Either way, Arthur accepted Gaius' death sentence much too easily and quickly. Gaius was a trusted person, if not a friend after all. I think it was weird that he let down Gaius so easily whereas he had saved a stranger, Mordred, and acted right against Uther's orders by doing so.

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    • Either way, Arthur accepted Gaius' death sentence much too easily and quickly. Gaius was a trusted person, if not a friend after all. I think it was weird that he let down Gaius so easily whereas he had saved a stranger, Mordred, and acted right against Uther's orders by doing so.

      I think that it would have made for a better episode if Arthur hadn't accepted Gaius' death as readily as he did, and had taken an active role in trying to figure out what was going on and to help Gaius but I'd say that the writers wanted that moment where Guinevere is the one to get him to step in, the better to push the pairing, and didn't think about how it worked out in terms of Arthur's characterisation.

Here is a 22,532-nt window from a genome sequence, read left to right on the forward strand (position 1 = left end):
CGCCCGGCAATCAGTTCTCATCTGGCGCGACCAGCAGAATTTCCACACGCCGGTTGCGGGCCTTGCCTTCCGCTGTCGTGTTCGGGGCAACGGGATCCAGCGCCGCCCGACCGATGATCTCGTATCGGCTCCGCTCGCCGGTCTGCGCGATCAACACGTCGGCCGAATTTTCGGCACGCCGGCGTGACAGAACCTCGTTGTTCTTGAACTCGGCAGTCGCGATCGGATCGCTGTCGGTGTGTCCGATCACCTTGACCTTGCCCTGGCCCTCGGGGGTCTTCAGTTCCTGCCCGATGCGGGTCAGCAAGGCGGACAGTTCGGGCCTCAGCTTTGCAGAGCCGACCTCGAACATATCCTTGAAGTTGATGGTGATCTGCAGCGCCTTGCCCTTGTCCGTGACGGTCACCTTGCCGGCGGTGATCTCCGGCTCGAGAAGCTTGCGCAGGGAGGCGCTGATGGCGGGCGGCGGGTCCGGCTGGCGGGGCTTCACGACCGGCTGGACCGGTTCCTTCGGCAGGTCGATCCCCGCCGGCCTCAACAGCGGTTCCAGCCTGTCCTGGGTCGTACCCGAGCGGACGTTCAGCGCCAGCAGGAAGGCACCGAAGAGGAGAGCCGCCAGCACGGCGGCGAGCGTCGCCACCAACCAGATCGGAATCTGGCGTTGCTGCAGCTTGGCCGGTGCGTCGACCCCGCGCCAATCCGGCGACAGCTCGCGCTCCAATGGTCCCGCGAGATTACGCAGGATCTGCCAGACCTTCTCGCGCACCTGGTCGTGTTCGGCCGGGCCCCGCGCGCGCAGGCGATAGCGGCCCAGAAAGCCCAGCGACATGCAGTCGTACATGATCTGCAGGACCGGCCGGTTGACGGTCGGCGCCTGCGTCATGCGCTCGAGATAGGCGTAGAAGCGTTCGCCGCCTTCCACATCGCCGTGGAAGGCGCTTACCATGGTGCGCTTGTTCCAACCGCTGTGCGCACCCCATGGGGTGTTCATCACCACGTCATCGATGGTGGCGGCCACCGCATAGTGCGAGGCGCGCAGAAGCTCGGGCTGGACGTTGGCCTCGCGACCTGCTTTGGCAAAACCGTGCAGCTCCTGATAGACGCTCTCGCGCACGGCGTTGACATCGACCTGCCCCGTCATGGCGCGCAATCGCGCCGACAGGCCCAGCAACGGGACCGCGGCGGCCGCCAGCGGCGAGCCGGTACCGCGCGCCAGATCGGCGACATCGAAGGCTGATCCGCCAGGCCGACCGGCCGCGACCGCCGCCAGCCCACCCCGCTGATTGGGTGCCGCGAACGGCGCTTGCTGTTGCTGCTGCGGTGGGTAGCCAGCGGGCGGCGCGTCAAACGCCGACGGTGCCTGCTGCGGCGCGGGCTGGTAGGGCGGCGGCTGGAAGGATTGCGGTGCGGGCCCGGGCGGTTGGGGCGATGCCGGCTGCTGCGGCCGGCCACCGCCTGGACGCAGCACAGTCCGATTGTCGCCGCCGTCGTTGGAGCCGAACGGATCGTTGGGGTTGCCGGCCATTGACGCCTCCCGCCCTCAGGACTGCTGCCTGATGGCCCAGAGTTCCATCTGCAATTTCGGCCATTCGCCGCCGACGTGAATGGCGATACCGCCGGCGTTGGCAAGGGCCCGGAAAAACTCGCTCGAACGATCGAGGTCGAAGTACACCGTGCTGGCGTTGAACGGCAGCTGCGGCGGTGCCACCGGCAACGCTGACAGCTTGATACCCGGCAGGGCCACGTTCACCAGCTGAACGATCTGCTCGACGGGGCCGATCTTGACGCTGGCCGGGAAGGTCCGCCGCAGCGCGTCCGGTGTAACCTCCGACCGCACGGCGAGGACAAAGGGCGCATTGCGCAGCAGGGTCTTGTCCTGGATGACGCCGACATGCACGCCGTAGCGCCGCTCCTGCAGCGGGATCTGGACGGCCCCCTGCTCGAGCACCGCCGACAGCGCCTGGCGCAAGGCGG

One thing that could have been interesting is if Uther was the one to consider imprisonment, perhaps being talked out of it by Aredian, on the grounds that it would look like the laws against magic were weak, with people spared on the King's whim rather than magic being completely banned.

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    • I think this is happen because Merlin was the one accused of using magic, and that was so near the truth that the writers must made it pointed out to someone near to Merlin and the only one who could be accused of is Gaius. And they made it that Merlin was accused since the beginning of the episode and only few witnesses around when it was happened. It was almost undeniable proof for Merlin, so the only explanation for everyone is to put the blame to Gaius, the closest person to Merlin and known to practice magic long time ago.

      Starting from there, they didn't think of anything else like both of you said. Was it consistent with either Uther or Arthur character; was it logical that if Gaius really used magic then considering he was so well known in Camelot, nobody recognized him; and why nobody defended Gaius more persistently beside Merlin.